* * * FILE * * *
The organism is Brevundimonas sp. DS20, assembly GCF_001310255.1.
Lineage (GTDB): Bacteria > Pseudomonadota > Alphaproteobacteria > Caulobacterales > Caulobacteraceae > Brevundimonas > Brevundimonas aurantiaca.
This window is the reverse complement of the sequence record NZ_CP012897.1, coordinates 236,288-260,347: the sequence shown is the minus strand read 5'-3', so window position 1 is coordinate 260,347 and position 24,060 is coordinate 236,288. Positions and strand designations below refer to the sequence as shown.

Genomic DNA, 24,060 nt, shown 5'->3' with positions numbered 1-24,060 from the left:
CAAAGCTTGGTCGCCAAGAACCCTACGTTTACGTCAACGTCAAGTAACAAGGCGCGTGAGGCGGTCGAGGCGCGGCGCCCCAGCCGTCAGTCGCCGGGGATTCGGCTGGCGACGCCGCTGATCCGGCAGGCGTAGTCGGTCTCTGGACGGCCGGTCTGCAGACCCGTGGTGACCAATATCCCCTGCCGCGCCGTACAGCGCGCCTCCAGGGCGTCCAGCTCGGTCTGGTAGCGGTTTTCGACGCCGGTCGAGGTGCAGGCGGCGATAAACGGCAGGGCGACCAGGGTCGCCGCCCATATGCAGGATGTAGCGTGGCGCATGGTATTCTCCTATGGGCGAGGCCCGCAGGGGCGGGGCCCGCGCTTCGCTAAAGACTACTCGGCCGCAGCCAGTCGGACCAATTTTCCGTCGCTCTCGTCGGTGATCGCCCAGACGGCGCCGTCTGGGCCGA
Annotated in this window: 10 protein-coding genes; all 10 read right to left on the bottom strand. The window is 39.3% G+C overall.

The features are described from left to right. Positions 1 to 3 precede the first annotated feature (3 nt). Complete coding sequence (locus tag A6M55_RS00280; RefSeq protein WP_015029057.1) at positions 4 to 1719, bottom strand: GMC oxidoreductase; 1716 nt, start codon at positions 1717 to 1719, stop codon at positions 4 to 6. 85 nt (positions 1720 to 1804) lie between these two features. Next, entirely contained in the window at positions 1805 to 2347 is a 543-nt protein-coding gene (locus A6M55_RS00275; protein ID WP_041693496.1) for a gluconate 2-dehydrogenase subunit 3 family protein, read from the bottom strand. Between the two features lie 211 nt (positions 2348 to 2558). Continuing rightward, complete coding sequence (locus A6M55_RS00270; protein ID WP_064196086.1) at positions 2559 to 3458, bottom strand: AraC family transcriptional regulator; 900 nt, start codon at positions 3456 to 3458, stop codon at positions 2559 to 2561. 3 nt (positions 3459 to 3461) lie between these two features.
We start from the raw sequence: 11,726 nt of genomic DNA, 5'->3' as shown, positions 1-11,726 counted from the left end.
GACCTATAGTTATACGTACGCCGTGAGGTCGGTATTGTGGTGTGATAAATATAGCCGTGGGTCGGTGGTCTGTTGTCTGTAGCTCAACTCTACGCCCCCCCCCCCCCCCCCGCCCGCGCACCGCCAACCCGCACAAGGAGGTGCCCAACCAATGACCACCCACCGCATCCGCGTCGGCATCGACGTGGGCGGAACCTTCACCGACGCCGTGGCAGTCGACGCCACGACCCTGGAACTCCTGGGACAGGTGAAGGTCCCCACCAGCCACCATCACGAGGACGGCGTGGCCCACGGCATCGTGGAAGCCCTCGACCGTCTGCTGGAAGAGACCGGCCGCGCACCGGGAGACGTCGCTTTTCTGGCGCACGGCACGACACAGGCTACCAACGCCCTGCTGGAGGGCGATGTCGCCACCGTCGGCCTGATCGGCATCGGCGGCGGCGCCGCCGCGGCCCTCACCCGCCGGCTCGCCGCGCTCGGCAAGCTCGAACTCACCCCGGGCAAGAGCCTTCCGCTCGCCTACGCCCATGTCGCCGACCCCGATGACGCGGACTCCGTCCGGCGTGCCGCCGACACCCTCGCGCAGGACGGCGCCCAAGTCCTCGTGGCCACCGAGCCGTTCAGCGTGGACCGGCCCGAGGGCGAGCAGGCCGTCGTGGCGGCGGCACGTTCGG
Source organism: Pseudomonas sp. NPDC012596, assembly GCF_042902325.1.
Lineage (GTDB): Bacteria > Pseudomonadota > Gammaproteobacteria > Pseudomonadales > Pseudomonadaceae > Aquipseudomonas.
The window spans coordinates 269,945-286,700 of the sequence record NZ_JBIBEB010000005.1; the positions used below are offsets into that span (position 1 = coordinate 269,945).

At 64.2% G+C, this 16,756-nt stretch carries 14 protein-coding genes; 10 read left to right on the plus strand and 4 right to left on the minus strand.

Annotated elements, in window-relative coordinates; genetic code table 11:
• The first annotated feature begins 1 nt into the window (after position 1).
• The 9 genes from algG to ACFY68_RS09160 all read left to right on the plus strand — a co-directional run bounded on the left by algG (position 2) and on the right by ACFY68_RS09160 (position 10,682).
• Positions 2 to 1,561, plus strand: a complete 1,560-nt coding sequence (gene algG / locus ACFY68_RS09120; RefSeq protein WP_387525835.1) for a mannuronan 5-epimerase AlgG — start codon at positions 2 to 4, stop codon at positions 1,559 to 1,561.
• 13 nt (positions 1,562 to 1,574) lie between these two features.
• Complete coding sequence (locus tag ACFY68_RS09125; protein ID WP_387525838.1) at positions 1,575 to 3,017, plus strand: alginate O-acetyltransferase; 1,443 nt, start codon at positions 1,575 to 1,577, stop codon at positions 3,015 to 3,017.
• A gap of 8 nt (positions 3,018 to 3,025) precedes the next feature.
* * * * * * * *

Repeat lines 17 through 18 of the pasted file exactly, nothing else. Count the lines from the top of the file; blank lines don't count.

• Positions 2 to 1,561, plus strand: a complete 1,560-nt coding sequence (gene algG / locus ACFY68_RS09120; RefSeq protein WP_387525835.1) for a mannuronan 5-epimerase AlgG — start codon at positions 2 to 4, stop codon at positions 1,559 to 1,561.
• 13 nt (positions 1,562 to 1,574) lie between these two features.